The sad reality is that many of us are extremely apathetic to social issues, however important they may be. To be brutally honest, we don’t give a solitary damn! Many of us are too focussed on ourselves, our needs and our immediate family, and it’s difficult for us to think beyond ourselves — of the immediate community and of the world at large.
Communication, however, can play a big role in making us aware. But it has to be interesting, grab our attention and be not boring .
The trouble is that we equate serious subjects with ‘lecturing people’. What is the first thing that comes to your mind when I say ‘lecture’? Boredom (Just ask my poor students!).
As David Ogilvy said, “You cannot save souls in an empty church”. Interest the viewers, get their attention and hope that they will be roused from their apathy.
One of the long-standing examples of communication that really impacted viewers was the ‘pregnant man’ ad done over three decades ago. The advertising agency that created it won accolades.
This ad created waves and even made it to the cover page of Time magazine! Why was the ad so successful? Because it was based on the consumer insight that men, who have to be careful, don’t take precautions while having sex and more importantly, don’t care because it doesn’t affect them! Would they be more careful if they were the ones who got pregnant, questions the ad, making a viewer think.
Creatively solving problems
India is a diverse country with a multitude of problems. Often, these are unique to this country. Where else can you find people scared of using the word ‘condom’? We are a nation of shy people who shy away from saying ‘condom’ and perhaps even shier of using it, if our population growth figures are any indication.
So here are a series of commercials that show how uncomfortable different people are — be it a policeman, a lawyer or even a coolie in a railway station — even uttering the word. These commercials were done some time ago, but they still make for interesting viewing. The buzzword here is ‘interesting’, because if the creative doesn’t catch people’s interest, the entire communication can go waste.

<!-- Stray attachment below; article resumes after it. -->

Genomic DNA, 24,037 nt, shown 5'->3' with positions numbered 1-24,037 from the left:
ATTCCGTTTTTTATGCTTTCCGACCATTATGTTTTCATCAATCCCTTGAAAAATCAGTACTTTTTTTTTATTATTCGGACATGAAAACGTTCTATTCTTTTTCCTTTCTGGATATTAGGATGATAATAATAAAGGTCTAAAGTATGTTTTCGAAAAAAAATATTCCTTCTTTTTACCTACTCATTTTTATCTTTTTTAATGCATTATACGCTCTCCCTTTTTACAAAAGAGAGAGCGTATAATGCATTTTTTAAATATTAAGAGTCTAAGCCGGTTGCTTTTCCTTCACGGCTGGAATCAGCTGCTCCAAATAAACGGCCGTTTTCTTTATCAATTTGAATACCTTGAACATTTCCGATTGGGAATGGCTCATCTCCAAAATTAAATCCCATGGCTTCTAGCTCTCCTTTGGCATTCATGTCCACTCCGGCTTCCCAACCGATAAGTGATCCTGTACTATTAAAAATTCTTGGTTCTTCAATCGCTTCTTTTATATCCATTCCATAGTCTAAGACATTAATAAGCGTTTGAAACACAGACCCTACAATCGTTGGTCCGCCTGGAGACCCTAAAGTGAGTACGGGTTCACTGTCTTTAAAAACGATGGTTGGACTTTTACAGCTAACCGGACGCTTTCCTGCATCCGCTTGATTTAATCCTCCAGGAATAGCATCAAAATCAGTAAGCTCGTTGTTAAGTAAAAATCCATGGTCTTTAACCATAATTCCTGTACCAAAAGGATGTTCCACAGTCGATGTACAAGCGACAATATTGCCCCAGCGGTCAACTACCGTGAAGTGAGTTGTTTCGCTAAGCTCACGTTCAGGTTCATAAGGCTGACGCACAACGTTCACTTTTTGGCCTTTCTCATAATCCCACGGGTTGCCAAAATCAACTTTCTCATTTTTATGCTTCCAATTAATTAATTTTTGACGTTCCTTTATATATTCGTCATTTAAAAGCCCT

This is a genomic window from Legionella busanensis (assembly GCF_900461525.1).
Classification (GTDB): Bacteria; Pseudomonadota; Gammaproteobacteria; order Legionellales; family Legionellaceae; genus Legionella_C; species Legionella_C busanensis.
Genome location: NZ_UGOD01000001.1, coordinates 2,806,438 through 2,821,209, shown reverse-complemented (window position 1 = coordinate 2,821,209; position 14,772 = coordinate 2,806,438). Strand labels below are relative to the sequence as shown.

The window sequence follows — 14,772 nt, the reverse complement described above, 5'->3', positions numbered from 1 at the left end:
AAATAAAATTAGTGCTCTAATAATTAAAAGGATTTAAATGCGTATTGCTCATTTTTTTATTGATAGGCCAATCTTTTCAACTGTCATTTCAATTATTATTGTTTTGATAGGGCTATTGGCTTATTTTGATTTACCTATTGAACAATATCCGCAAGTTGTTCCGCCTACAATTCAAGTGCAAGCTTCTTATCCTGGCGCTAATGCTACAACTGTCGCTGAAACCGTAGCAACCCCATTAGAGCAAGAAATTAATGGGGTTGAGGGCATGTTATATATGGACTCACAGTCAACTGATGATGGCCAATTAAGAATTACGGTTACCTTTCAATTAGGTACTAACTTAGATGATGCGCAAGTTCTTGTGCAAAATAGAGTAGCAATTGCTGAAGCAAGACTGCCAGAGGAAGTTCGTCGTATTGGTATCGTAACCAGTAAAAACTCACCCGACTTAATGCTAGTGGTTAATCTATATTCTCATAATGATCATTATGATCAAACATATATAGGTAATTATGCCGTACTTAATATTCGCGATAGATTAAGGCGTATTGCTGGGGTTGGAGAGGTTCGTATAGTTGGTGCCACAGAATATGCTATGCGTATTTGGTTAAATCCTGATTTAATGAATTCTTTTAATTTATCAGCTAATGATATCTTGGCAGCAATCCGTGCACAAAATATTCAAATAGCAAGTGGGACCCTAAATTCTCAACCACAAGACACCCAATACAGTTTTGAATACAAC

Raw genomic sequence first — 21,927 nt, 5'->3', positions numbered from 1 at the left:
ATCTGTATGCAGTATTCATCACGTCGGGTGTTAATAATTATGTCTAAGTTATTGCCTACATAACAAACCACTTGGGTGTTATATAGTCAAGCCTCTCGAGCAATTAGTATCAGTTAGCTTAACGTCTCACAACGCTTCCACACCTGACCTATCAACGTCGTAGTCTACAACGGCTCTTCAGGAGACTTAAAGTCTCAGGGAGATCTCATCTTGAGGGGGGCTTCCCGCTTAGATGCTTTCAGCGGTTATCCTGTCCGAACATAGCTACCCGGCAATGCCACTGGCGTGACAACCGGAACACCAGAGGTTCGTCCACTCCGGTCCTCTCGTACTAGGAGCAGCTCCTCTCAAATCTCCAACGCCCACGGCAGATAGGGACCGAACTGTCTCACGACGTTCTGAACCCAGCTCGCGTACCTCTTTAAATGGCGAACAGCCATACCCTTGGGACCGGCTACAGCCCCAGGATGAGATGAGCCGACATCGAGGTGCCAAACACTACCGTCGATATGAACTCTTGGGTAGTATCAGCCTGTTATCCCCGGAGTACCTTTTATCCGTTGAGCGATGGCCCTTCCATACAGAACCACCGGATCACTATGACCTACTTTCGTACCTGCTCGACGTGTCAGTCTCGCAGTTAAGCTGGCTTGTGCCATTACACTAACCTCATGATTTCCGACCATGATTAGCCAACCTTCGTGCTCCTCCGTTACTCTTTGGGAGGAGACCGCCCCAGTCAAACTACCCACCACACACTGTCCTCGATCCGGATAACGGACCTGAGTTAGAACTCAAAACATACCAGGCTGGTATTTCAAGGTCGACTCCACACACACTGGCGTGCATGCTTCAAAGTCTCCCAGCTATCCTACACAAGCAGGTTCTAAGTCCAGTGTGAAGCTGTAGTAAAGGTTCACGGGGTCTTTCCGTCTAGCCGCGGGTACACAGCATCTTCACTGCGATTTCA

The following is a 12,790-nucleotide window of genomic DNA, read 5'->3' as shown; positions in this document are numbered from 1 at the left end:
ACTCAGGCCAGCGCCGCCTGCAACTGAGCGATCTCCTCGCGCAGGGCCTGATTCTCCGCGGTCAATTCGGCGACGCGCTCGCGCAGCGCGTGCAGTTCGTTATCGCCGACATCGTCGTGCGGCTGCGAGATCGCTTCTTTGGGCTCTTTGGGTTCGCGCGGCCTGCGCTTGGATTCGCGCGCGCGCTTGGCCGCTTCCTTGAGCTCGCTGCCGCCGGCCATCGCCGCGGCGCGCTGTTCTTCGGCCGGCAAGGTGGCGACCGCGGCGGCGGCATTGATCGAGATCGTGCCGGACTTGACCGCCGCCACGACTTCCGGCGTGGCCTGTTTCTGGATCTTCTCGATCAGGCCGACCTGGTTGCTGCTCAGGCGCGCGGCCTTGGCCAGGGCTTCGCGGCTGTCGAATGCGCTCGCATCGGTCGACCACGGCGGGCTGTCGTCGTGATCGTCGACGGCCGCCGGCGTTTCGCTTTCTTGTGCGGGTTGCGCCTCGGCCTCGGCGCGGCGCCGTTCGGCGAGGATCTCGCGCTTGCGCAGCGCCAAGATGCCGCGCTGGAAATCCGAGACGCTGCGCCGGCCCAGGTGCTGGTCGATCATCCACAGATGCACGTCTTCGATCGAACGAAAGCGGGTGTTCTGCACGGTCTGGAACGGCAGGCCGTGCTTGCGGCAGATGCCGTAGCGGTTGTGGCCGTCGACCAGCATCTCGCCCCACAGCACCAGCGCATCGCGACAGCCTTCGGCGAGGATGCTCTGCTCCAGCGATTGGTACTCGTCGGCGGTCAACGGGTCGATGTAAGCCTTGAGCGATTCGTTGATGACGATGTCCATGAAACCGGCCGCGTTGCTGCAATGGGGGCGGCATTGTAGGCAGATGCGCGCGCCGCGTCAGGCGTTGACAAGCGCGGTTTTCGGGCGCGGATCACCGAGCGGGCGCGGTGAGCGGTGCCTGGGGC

India is a vast country, and not everyone is up to date with today’s developments and advancements. . A lot of people don’t even realise the value of basic things such as the need for toilets.
They need to be communicated to, and for decades, the government has been sending out messages on a variety of issues, whether it is population control, digitisation or even cleanliness. Sadly, a lot of the communication is boring and dull. It has the stamp of ‘Directorate of Advertising and Visual Publicity’ in every frame. Consequently, these messages are largely ignored. Here’s a sample of something that we get to see.
Don’t you think it could have been more creative?
So, what’s happening here? Crores of rupees are being spent, but very poorly, in my opinion. What will elevate it to the next level? Clearly, it has to be more creative and that is where it fails.
Now let’s take this discussion further with a recent film.
Not so sanitary
Recently, I watched an interesting film, Padman ,which, for all intents and purposes, could have been made into a documentary. It was dealing with a sensitive subject. It addressed the issue of getting women to use sanitary napkins, which were earlier unaffordable. It is based on a real-life story of a revolutionary man, who had the vision and passion to transform rural India.
While the thought was powerful, executing it on-screen could have been boring. It needed someone from advertising to transform it into an emotional and inspiring movie, with enough gripping situations and characters that made for an inspiring and entertaining film. I am sure films like this can actually lead to a change in behaviour and action.
So what’s the lesson?
The lesson is simple. We have enough causes to communicate in this vast, complex country called India. The reality is that lots of money is being spent. But the question we should be asking is: How is this money being spent? Is there a better way of spending it? Is there a better way of accessing the best creative minds in the country to work on these causes and bring them to life?
I am sure agencies want to do exciting work and win awards for their creativity. Public service advertising, when done interestingly, can move people while winning accolades at the same time. Let’s make it interesting for the creative people in India to work on these social projects. You will be surprised at the dramatic change in interest and action that will happen.
But will we do it?